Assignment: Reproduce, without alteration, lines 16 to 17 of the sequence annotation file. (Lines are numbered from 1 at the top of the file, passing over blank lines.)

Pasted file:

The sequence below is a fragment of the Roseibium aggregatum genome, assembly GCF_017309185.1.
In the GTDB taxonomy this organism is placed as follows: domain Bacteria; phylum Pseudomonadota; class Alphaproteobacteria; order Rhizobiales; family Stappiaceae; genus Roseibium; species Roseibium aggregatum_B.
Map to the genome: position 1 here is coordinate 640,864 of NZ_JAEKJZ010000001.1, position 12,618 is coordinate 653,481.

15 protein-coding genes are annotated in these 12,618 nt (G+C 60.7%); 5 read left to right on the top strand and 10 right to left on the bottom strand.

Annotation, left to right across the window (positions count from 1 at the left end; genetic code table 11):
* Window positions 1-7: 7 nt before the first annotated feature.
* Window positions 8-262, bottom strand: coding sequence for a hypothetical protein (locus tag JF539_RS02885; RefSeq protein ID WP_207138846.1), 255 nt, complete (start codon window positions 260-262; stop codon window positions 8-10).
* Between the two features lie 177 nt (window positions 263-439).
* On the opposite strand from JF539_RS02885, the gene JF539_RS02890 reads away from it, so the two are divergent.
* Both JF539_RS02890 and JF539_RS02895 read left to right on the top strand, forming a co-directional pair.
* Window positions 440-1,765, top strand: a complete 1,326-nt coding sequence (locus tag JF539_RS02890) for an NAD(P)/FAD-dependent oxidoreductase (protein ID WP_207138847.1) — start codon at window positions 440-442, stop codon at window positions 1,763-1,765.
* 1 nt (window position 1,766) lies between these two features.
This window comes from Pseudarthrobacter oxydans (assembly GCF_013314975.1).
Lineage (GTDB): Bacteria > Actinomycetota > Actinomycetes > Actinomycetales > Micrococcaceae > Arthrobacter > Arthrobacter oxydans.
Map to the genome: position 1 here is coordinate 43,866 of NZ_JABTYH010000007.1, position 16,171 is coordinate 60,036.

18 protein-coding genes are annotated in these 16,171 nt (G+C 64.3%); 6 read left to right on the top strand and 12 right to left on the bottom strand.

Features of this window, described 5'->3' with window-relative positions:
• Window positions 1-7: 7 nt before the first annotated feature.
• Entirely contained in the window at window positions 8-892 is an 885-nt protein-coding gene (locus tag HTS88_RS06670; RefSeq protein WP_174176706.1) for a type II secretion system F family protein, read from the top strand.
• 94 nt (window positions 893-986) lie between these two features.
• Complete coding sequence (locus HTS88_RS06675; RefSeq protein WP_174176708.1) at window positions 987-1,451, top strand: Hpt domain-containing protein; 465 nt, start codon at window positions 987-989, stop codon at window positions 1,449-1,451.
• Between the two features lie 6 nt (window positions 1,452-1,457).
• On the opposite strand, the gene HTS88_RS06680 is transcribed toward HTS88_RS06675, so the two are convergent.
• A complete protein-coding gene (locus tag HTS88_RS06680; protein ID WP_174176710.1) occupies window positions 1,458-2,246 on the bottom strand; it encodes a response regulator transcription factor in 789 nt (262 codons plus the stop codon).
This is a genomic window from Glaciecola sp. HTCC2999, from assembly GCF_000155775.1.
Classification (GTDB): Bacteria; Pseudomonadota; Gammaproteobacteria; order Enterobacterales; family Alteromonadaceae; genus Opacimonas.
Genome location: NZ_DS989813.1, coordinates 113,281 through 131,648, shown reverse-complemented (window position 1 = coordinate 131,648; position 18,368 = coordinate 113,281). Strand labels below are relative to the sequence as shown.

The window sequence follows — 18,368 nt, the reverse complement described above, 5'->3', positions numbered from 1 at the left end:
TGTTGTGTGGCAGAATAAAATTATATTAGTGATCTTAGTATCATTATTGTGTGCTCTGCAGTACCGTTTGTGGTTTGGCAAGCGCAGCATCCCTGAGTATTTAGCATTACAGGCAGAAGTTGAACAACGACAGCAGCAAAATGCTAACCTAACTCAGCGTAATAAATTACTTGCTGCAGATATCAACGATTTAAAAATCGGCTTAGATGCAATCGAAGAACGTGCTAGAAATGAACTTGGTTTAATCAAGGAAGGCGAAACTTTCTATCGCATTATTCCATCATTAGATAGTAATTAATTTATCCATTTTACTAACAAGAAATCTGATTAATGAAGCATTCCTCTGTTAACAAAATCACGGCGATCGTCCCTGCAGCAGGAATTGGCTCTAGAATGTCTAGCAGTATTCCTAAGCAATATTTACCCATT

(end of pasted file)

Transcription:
18 protein-coding genes are annotated in these 16,171 nt (G+C 64.3%); 6 read left to right on the top strand and 12 right to left on the bottom strand.

Features of this window, described 5'->3' with window-relative positions: